Coastal fisheries provide a rich source of income and food for the vast majority countries of the Commonwealth. It plays a vital role in many Commonwealth countries, in supporting tourism, food security, recreation, livelihoods and in providing diverse trading opportunities to strengthen national economies. However, due to a variety of reasons, most fisheries has been over-exploited in a level where most fisheries is slowly or difficult to recover.
Therefore a way forward to sustaining these biodiversity and its services, Kiribati is delighted to champion the Action Group on the sustainable coastal fisheries under the Commonwealth Blue Charter. We support the Blue Charter as a key outcome of the 2018 CHOGM and as a means to cooperatively contribute to the ecologically sustainable management of our coastal marine resources. Interested member countries are warmly welcomed to join us.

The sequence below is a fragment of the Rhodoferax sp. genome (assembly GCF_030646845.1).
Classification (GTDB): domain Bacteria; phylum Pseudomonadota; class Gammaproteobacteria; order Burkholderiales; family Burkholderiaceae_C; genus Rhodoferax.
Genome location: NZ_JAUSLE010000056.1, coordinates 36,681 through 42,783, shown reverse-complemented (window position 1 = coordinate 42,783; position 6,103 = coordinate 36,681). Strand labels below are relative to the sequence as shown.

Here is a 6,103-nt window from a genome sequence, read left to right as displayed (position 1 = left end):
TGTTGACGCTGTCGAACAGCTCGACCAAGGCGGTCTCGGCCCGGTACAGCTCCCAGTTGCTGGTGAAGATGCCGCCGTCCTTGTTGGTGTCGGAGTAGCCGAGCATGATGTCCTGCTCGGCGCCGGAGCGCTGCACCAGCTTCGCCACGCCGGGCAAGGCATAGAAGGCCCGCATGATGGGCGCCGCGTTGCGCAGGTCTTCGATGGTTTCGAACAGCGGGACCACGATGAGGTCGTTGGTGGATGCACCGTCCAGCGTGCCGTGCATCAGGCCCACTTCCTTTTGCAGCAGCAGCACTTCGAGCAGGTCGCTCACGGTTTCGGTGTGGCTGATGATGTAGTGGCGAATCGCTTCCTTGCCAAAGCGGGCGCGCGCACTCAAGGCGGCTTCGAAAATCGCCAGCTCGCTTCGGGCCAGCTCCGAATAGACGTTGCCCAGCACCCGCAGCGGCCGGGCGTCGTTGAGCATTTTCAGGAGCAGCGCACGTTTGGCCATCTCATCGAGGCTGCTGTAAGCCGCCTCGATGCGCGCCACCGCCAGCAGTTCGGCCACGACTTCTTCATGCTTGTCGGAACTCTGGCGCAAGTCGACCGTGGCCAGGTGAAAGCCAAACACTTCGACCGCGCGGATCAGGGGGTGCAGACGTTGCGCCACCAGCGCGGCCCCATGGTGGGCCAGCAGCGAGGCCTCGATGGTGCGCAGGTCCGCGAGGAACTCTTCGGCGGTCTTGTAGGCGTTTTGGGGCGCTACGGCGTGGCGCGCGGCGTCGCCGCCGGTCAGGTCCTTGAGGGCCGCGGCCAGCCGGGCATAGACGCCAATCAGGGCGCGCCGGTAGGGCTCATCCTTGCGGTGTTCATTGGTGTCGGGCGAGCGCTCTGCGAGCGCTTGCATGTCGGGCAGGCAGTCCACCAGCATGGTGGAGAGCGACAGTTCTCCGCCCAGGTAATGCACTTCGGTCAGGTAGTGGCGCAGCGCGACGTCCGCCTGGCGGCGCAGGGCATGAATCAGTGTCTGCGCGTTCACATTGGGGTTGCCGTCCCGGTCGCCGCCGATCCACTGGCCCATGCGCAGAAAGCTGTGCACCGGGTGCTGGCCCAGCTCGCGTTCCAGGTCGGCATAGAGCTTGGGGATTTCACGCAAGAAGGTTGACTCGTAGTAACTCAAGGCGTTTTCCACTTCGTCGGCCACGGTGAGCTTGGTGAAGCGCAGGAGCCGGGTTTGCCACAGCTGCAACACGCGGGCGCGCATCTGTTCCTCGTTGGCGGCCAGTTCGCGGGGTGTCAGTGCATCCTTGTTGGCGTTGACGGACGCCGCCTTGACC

The Action Group is championed by Kiribati and is established to support on-going fisheries programs, efforts and approaches to ensure sustainable coastal fisheries is achieved so as benefits from coastal fisheries is continued to be experienced for the present and future generation. The actions will also support a resilient coastal fisheries in the face of climate change and mostly importantly, alignment of actions towards international, regional and national obligations.
The fishing industry is one of the main pillars of the Icelandic economy. Cod makes up the largest proportion of the catch of coastal vessels and is currently the second most important species in terms of weight landed and the most important on average in terms of volume.
Following concern about increasingly unsustainable exploitation, a comprehensive statutory system of individual transferable quotas (ITQs) was introduced in 1990, giving fishers permanent quota shares as an incentive to take a long-term view on the harvesting and management of the resources.